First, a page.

Good luck! Glad to be sharing this journey with you all

#53 ~JASB~

Posted 22 January 2014 - 09:46 PM

View Postperpectual_sound, on 21 January 2014 - 09:27 PM, said:

Thanks for all your imput so far ladies!

Just as a disclaimer RE the Maxi-rider car seat - my baby ended up taking after me in the growth department (I'm 4'11") and stayed a pipsqueak - we ended up hiring the capsule until he was 10 months and 9kg which was when we put him in the Maxi-rider.
That's cool, but just remember now it's all about height, not weight.  Still much safer to rear face beyond 12 months, until their shoulders reach the height markers.  A maxirider is a huge seat for small babies.  Great seat for toddlers though :)

#54 M!ssy

Posted 22 January 2014 - 11:40 PM

Great thread perpectual_sound.

Most of my lessons have been covered, but for me worthy of a mention is how painful breastfeeding was for me in those first weeks. It really took me by surprise. We were doing everything right, but omg it hurt. A week or so later the pain disappeared and it was fine.

#55 Perpetual Sound

Posted 23 January 2014 - 02:32 PM

I agree with everyone who has said to not spend so much time fixated on what the birth is going to be like. By the time you hit the 37 week mark you will be SO ready to have your baby that you will be relieved when labour starts. Labour is only a few hours to maybe 2 days in your whole life.... learn more about the first 6 weeks of your baby's life when you and DP are functioning in survival mode.

Even if you are told "you'll probably deliver early" DO NOT listen to this - it makes time go terribly slowly until your baby does arrive! The OB told me at 28 weeks to pack my bags because "the baby will come at any minute" and I ended up going to 40 weeks + 10 days!!! I only went into labour when I finally gave up and had resolved myself to the fact that I was going to be pregnant forever.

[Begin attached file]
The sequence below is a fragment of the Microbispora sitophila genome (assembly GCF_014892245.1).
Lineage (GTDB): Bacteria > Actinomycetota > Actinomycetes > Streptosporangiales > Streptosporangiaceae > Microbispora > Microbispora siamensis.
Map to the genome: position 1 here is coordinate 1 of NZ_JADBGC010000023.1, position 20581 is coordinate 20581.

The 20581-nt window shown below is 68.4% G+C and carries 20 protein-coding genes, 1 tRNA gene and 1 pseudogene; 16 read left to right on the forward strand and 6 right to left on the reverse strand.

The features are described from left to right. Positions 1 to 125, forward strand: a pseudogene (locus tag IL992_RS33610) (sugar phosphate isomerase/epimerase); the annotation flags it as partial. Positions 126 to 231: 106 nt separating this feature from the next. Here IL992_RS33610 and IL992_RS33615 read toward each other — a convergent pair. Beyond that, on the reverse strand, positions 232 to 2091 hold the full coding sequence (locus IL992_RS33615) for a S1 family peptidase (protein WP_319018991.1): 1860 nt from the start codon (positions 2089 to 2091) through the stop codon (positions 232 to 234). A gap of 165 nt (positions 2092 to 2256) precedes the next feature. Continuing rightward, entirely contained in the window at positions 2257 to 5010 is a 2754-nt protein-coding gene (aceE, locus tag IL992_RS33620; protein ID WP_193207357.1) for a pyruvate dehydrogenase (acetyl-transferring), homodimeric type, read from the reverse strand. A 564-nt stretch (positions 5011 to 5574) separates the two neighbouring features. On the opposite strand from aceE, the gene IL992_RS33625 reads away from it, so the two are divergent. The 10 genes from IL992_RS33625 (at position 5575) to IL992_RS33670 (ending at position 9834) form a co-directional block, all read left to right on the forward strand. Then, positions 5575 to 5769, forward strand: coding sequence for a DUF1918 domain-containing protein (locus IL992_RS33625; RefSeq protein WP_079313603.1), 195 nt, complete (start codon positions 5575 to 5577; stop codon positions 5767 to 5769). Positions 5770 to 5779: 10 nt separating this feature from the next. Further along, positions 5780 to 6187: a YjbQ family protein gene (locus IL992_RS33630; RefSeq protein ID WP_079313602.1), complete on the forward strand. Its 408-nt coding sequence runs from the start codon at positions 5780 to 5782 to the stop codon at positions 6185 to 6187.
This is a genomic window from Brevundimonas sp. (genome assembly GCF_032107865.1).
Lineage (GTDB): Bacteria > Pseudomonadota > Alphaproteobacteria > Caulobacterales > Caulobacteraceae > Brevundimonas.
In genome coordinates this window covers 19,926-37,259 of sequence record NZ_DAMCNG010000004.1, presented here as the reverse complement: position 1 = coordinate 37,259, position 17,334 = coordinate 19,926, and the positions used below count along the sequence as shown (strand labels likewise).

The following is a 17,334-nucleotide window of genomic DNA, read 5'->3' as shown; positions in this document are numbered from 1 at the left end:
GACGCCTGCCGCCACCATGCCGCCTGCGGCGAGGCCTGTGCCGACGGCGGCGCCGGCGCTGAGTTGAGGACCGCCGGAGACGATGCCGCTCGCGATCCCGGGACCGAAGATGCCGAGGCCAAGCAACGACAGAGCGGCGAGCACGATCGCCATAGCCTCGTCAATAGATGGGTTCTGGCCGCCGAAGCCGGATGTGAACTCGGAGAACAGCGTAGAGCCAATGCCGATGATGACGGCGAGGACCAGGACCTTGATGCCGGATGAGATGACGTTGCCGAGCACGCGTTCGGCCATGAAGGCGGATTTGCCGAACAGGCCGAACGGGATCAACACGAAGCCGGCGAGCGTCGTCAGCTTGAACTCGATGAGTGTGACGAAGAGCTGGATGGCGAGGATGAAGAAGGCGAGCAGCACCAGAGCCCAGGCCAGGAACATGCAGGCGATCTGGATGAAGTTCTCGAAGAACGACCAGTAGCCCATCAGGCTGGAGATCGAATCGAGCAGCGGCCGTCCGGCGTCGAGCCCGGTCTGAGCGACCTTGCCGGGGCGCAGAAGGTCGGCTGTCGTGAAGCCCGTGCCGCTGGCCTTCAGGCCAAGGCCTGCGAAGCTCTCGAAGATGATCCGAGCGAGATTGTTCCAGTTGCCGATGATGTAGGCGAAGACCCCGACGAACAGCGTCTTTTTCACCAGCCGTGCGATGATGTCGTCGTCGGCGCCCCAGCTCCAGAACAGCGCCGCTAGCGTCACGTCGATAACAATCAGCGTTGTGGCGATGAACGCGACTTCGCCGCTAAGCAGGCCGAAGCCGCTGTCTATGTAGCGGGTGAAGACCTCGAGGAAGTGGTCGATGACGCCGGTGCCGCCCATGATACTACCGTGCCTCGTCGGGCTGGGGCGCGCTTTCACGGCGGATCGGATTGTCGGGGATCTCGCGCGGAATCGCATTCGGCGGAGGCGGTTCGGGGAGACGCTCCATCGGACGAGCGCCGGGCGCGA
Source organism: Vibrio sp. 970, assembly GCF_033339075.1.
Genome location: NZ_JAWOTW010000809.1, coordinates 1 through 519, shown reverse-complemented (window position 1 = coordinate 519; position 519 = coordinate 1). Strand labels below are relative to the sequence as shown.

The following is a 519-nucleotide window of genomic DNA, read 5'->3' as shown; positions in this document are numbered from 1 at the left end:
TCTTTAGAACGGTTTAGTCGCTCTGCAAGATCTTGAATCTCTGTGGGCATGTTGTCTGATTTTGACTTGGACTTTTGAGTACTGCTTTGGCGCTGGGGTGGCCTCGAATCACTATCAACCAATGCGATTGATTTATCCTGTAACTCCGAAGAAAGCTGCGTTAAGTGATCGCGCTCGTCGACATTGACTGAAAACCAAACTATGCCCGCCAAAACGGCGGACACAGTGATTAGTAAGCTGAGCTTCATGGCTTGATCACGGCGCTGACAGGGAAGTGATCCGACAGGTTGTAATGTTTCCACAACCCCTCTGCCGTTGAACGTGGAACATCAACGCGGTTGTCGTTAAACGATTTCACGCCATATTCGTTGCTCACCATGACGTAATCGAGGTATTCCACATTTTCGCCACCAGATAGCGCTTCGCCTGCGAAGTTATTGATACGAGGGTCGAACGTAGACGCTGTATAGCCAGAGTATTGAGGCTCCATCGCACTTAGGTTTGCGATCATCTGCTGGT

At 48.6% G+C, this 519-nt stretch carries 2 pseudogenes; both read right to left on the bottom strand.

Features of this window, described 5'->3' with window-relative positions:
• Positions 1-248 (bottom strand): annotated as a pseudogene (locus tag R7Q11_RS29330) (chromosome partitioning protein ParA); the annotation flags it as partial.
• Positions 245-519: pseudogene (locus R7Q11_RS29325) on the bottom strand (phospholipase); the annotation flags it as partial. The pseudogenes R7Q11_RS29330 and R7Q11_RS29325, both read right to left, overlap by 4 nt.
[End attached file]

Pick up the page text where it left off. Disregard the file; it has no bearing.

If you watch shows like One Born Every Minute, it might be an idea to stop watching them... ESPECIALLY the American version where they have spotlights on the women's vajajay and pull the babies out!! Yes its lovely watching it for that moment of complete bliss when the baby arrives, but mostly the footage of women in labour don't do much to help stem any fears you might have. That goes for reading birth stories too - unless they explicitly say that they're a wonderful and positive experience that you can gain confidence from, don't bother...  NO two experiences are going to be the same and you have very little control in labour... the one thing you can take ownership of and control is your fear.

#56 Ellie bean

Posted 23 January 2014 - 02:38 PM

Great thread OP. since you mentioned acid reflux, I just wanted to say that even if you hit the jackpot and get a recliner the second time too, it is easier to cope with second time round in my experience :)

Great thread OP. since you mentioned acid reflux, I just wanted to say that even if you hit the jackpot and get a recliner the second time too, it is easier to cope with second time round in my experience :)

#57 WTFJerk

Posted 23 January 2014 - 02:57 PM

Haven't read any of the pps, I'd have a document, signed by myself and DH with the following questions (and there would be more but these were the two major probs we had)

Who is getting up to the baby during the night to be shared?  
Does this change while DH is at work?
Weekends?
Holidays?

What action will you take when it is time for dw to return to work and baby/toddler is still not sleeping at night and dw is a zombie?


#58 WTFJerk

Posted 23 January 2014 - 03:46 PM

And generally I'd put more emphasis on the mental health side of things:

Isolation
Career envy
Not earning & "contributing" to household finances
What is PND, recognising it and treating it.

#59 Fizgig

Posted 23 January 2014 - 04:14 PM

Some-one mentioned visitors once you are home. I made biscuits and muffins and froze them for when people visited. It was great because I didn't have to think about anything like that with a squalling infant.

My big tip is: make sure your partner (if you have one) gets experience in putting bub to sleep - however you choose to do that (except breastfeeding of course!). My DH would take longer to put our DD to sleep than me and after about 10 mins of her crying, when I knew I would be able to do it with less crying, I would take over. Then I just did it all the time because it was easier for all of us. Now she struggles to go to sleep for him and refuses to have him resettle her during the night. I will not be doing this next time!